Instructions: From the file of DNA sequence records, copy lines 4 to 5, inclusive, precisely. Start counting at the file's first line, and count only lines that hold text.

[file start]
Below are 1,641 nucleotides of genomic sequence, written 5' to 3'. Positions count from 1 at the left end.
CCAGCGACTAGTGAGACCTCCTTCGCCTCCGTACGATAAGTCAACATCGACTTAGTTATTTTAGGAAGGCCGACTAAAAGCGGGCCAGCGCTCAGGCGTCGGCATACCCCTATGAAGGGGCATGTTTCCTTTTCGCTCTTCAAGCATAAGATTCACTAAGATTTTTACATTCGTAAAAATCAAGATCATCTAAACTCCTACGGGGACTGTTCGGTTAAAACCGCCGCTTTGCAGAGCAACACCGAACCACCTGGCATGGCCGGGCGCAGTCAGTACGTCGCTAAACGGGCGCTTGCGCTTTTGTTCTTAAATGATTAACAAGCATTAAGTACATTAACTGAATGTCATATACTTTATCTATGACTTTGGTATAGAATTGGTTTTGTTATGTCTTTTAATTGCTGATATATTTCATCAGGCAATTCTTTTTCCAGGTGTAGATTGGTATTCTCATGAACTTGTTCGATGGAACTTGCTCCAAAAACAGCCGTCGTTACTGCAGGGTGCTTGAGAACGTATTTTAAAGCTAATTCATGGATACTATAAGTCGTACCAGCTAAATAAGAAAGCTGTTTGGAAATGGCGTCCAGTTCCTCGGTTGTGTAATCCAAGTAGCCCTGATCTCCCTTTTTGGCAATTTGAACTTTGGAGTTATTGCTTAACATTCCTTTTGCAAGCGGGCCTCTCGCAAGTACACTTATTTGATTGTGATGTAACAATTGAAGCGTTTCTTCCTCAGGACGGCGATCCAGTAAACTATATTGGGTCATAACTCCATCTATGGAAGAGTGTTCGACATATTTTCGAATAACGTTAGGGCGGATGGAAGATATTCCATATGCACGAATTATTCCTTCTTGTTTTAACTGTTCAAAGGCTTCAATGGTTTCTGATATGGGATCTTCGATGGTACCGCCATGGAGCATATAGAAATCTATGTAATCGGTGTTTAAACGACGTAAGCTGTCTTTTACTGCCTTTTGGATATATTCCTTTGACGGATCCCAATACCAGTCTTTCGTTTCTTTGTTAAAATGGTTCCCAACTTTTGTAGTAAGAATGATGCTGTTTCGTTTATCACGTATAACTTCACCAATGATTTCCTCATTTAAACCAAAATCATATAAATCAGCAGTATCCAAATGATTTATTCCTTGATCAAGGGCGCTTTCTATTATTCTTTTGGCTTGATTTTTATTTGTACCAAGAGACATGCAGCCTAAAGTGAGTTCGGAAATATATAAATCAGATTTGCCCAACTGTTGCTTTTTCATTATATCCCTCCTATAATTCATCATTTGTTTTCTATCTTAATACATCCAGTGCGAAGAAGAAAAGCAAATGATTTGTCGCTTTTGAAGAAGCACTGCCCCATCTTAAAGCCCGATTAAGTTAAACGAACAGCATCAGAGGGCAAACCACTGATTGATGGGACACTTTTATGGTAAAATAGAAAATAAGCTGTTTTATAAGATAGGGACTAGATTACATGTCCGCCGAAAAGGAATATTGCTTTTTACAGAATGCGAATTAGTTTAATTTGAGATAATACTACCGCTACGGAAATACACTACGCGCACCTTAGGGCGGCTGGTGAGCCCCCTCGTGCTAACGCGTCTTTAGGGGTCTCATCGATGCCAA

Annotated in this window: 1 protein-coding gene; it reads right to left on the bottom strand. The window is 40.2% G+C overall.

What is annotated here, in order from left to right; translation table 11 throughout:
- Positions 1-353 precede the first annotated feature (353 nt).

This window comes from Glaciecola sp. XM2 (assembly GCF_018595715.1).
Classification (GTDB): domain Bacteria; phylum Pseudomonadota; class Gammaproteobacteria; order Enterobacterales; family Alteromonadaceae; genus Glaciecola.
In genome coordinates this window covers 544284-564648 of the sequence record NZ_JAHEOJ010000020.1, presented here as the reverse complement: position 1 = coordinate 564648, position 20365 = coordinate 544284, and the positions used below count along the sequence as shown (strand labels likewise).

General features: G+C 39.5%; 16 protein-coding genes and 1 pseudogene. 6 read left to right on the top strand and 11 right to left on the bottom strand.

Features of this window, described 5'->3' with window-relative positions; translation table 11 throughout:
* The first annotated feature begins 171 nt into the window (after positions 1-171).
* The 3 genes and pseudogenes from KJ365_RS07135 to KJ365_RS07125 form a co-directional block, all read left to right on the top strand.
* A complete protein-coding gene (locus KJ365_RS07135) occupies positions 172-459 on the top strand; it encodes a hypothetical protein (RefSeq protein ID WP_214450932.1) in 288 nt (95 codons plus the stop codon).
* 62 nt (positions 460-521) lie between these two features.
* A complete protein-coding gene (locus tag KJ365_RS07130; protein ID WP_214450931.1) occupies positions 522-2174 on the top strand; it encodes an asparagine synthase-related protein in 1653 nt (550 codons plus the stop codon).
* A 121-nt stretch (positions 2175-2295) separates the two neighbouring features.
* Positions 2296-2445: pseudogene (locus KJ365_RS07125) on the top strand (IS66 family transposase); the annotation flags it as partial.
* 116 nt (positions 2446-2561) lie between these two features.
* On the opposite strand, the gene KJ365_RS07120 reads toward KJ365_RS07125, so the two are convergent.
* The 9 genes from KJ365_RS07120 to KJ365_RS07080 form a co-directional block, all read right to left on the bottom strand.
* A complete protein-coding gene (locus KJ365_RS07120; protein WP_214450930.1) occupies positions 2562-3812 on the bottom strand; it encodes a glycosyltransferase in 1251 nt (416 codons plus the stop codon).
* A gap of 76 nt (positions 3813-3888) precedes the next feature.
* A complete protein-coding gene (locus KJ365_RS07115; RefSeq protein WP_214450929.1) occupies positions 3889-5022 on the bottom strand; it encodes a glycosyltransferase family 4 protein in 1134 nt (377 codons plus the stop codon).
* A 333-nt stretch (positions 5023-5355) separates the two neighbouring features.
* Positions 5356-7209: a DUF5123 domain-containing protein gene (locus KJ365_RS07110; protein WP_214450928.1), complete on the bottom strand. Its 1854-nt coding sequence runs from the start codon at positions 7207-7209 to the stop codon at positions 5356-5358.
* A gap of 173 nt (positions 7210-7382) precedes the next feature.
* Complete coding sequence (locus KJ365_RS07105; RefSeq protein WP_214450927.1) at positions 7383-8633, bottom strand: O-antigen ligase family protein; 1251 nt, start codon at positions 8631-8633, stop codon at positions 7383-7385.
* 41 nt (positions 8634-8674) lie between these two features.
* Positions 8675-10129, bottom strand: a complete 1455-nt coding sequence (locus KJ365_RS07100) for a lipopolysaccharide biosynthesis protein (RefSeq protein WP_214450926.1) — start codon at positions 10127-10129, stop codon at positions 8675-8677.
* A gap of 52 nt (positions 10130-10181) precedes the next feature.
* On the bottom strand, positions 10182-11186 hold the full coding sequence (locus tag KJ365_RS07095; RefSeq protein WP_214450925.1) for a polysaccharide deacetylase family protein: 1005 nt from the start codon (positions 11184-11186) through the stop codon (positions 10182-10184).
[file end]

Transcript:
What is annotated here, in order from left to right; translation table 11 throughout:
- Positions 1-353 precede the first annotated feature (353 nt).